“Every year almost 9 million children and infants die from preventable causes.”
“1 in 5 children are now over weight. Childhood obesity is 10 times higher than it was in 1970.”
“Poverty and disease in any one country has an impact on every other country because we are all living in an age where national borders should matter less and humanity matters more.”
These are some of the hard hitting quotes that Judith Rodin, the president of Rockefeller Foundation stated over the opening session of The First Global Symposium on Health Systems Research (HSR) which was held in Montreux, Switzerland, from 16 to 19 November 2010. The event was hosted by the World Health Organization (WHO) and its partners in order to scale up better health systems research.
Judith pointed out that the challenges of polio and yellow fever, which were faced in the last century have now been replaced by bigger challenges of HIV/AIDS, TB, Malaria, Diabetes and other devastating diseases.
Apart from this, many communities in developing countries are plagued by weak health systems which are insufficient to deliver life saving interventions to the poor and the ailing.
There is an urgent need to increase public awareness, to put more pressure on their own governments to spend for their social safety and health protection, said Rodin.
In addition, citizens need to be empowered in order to demand simple access to appropriate health care services for all at an affordable cost.
As we are moving into the final stretch of Millennium Development Goals the Rockefeller Foundation aims to make 'transformation of health systems' as its revolutionary goal. This would require sharing of experiences between partnerships of countries, finding sustainable solutions, improving human resources, and scaling up specific health services, alongside supporting the governments with technological training and tools, to become better stewards for improving the financing and quality and finances of their services.
“Universal Health Coverage would mean better health outcomes, greater equity and lower poverty, and we can make this happen. Achieving universal health coverage is not so much about mobilizing more capital (although it is necessary ), but it is more about reorganizing health financing at country level. The key is shifting 50 to 80 percent of the total health spending to appropriate public and private risks pools, so that the resources can have a better impact on health interventions for the most vulnerable populations,” said Rodin.
As an example, Ghana spent approximately 150 million dollars in institutional reforms over the last 6 years. By a paradigm shift from the out of pocket model to the risk pools model, it has been able increase the population coverage from 5% of the population covered to approximately 75% coverage.
In India, in the state of Uttar Pradesh, they have invested more than 60 million dollars in 3 years on infrastructure and thus were able to scale up population coverage from 10% to 85% , including hospitalization and surgery.
“We believe that these successes will lead to other successes, only if international communities would learn from these achievements and replicate this model in the other parts of the world,” she added.
Broadly speaking, it has to be a three pronged action plan:-
Firstly we need more negotiations, more dependable data to guide theefforts of the countries. They need more research on mechanism that links universal health coverage with poverty and deprivation, with improved health outcomes. There is also need for more collaboration between researchers and policy makers so that proven solutions are put to work right away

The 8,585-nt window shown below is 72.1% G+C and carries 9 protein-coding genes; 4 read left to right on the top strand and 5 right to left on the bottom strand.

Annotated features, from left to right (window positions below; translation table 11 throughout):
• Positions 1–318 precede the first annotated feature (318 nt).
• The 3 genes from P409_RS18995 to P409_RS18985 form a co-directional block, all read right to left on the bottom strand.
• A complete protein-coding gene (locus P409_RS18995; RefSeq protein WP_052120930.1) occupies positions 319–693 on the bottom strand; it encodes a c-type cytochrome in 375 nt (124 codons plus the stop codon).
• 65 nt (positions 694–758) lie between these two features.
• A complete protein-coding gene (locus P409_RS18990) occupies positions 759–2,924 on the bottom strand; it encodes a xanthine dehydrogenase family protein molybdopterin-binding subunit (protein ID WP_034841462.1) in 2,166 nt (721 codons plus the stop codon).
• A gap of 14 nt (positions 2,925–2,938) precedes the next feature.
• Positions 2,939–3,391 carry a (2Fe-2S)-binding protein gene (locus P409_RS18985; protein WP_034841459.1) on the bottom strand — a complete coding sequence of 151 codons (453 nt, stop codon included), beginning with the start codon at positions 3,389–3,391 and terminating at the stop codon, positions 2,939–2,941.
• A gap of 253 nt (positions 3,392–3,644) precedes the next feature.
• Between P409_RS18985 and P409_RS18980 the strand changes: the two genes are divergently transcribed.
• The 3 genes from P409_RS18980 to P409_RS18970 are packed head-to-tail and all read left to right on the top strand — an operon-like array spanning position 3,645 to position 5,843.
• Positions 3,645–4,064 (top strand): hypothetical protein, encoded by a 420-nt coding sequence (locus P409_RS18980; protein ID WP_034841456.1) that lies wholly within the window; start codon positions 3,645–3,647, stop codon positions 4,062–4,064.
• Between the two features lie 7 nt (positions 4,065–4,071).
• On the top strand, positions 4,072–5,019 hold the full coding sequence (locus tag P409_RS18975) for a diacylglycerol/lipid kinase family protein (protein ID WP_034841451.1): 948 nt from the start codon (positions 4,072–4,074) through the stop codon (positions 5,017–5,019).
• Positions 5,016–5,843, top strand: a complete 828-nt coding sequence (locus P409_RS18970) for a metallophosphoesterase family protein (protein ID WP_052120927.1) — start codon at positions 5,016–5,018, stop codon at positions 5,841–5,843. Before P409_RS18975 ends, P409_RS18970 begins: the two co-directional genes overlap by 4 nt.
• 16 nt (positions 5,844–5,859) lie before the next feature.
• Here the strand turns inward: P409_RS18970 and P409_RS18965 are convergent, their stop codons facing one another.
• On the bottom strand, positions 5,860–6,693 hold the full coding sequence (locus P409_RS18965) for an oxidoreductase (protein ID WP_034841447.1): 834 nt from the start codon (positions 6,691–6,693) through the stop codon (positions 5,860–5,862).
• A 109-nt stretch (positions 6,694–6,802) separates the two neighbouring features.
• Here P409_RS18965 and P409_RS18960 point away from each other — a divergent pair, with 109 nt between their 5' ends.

Secondly we need to provide national governments with the technical and financial support that they need to transform their health systems.
Thirdly we need to make the case that health sector reforms for universal health coverage are sound financial investments and should be a priority for all national governments.
According to Judith, the Rockefeller Foundation, has been proud to support the great idea behind this conference in Montreux, the magnificent steps where the ideas, discussions, and relationships will be shared and will become the foundation for a movement to bring health care broadly, towards the common goal of universal health coverage.
They have also adopted several strategies for acting on this imperative; such as dedicated resources to support research on universal health coverage and establishing new centres for research and training on universal health coverage in Bangladesh and Vietnam and others.
The Rockefeller foundation has also supports nations to bring up national health reforms by convening cross border partnerships, by holding workshops for health, encouraging new developing countries to share the lessons that they have learnt in managing universal health coverage and set up a task force in universal health coverage, whose secretariat is based in Washington D.C. and Bangladesh.
At the end of the speech, Judith mentioned the song of Freddie Mercury, the lead singer of Queen, that he wrote in Montreux.
"It is about the place that is most quiet and magnificent -- a place filled with great possibilities. In his words, it's a kind of magic in the air, with the dreams of the world in the palm of your hand. During your work in this conference, remember that you hold the world's dreams in the palm of your hand. We know where to start, we know how to start. So let's begin here."
And now let me pass these dreams of the world into the palm of your hand.
Jittima Jantanamalaka – CNS
(The author writes for Citizen News Service (CNS) and is a senior FM Radio programme producer in Thailand. She is a Fellow of Journalist-to-Journalist Training programme of National Press Foundation, USA. Email: [email protected], website: www.citizen-news.org)